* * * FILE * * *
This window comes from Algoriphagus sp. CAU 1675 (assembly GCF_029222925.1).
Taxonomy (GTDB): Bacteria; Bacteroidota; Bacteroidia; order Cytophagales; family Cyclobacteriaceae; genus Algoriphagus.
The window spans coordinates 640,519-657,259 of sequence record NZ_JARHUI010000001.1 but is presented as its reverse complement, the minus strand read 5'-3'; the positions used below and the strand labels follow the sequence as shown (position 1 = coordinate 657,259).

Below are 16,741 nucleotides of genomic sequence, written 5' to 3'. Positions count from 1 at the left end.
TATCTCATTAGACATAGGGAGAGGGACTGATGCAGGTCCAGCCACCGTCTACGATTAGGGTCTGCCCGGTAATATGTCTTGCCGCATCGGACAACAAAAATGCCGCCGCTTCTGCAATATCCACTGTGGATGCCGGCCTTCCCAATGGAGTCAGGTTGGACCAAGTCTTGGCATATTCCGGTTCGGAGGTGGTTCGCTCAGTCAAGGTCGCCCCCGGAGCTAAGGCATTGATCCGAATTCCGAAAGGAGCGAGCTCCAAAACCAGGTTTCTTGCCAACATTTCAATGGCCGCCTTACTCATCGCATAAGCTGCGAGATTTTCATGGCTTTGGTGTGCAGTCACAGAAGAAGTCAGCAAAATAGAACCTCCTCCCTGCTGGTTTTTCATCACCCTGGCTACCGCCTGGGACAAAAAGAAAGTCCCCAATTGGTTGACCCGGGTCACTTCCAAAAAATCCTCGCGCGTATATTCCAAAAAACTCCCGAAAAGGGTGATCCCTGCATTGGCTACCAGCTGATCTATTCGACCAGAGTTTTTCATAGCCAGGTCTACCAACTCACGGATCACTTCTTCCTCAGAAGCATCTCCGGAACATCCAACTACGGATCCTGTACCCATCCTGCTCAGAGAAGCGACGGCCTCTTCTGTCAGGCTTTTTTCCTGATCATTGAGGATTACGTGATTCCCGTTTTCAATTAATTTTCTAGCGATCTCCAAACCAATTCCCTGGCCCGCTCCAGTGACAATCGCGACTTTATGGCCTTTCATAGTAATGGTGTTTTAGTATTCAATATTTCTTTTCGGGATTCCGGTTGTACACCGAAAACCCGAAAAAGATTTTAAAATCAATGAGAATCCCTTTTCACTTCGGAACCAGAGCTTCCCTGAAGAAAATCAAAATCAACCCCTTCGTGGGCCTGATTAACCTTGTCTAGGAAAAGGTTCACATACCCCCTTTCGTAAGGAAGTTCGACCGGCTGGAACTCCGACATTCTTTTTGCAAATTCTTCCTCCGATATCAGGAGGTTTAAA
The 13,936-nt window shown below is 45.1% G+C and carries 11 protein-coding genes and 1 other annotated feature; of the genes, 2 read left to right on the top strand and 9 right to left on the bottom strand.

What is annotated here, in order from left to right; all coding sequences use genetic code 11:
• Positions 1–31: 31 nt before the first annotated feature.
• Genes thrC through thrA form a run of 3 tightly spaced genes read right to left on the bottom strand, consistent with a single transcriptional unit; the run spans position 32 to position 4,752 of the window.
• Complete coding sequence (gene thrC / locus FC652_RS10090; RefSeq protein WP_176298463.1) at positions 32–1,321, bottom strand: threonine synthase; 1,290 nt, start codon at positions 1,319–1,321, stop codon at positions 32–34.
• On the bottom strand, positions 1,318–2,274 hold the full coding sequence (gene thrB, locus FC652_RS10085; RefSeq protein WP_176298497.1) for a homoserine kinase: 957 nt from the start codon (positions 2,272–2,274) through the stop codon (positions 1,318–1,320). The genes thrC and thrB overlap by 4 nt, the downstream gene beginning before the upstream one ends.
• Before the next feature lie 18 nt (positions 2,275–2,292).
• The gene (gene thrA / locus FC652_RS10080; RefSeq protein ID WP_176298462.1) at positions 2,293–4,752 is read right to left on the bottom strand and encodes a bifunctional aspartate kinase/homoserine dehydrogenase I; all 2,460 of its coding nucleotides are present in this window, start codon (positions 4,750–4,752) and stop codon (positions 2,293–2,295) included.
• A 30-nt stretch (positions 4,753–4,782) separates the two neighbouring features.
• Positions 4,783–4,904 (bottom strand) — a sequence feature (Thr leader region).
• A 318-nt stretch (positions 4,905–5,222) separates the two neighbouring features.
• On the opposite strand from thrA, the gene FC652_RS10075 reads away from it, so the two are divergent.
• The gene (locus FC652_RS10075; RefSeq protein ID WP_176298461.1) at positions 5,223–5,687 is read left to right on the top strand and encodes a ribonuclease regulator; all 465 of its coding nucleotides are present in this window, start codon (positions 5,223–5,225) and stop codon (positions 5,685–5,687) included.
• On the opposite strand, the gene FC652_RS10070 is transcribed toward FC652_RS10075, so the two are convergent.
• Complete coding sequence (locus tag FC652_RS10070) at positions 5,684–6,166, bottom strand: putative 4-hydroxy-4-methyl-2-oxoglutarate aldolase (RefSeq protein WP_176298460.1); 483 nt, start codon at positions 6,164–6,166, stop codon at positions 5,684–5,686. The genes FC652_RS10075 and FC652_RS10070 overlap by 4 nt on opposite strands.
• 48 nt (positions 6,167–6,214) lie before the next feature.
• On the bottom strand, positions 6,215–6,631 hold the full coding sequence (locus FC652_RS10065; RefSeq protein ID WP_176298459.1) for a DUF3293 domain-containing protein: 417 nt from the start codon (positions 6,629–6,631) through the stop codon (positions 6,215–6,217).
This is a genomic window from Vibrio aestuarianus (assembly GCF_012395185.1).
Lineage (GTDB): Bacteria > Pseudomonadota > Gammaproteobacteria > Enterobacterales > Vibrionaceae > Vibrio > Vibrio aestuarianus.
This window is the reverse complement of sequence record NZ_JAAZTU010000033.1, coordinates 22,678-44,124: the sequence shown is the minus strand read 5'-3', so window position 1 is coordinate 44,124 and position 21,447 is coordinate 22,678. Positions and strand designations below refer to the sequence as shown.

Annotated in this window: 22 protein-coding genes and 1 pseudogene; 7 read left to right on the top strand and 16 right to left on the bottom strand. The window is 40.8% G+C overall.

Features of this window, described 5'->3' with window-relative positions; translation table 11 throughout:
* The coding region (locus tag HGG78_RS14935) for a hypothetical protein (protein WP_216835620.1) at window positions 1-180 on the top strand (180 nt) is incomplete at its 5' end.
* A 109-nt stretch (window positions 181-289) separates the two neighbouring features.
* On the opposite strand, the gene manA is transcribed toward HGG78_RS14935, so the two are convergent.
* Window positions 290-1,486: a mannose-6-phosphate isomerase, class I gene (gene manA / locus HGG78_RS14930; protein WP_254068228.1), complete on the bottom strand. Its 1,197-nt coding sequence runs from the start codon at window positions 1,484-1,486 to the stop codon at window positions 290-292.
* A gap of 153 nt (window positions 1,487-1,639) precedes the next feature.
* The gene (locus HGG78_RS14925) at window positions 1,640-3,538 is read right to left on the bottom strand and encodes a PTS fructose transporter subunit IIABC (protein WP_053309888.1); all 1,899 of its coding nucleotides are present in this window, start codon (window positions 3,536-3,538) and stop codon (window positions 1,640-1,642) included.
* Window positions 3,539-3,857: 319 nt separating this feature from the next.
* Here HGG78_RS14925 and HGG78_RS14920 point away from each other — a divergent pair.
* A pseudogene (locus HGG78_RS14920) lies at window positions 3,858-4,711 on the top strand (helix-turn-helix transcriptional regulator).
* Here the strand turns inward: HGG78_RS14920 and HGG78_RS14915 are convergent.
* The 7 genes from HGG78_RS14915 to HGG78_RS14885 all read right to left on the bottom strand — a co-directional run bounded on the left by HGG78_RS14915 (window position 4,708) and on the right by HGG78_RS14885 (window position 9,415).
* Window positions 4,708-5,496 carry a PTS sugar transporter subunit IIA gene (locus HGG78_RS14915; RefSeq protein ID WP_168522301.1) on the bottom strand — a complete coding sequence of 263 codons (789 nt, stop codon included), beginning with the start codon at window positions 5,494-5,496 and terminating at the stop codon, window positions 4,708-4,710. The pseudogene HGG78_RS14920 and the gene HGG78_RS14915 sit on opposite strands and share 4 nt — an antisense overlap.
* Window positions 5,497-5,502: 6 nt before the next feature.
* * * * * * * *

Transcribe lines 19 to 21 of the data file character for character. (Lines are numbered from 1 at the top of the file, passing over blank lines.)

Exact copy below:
• On the opposite strand, the gene FC652_RS10070 is transcribed toward FC652_RS10075, so the two are convergent.
• Complete coding sequence (locus tag FC652_RS10070) at positions 5,684–6,166, bottom strand: putative 4-hydroxy-4-methyl-2-oxoglutarate aldolase (RefSeq protein WP_176298460.1); 483 nt, start codon at positions 6,164–6,166, stop codon at positions 5,684–5,686. The genes FC652_RS10075 and FC652_RS10070 overlap by 4 nt on opposite strands.
• 48 nt (positions 6,167–6,214) lie before the next feature.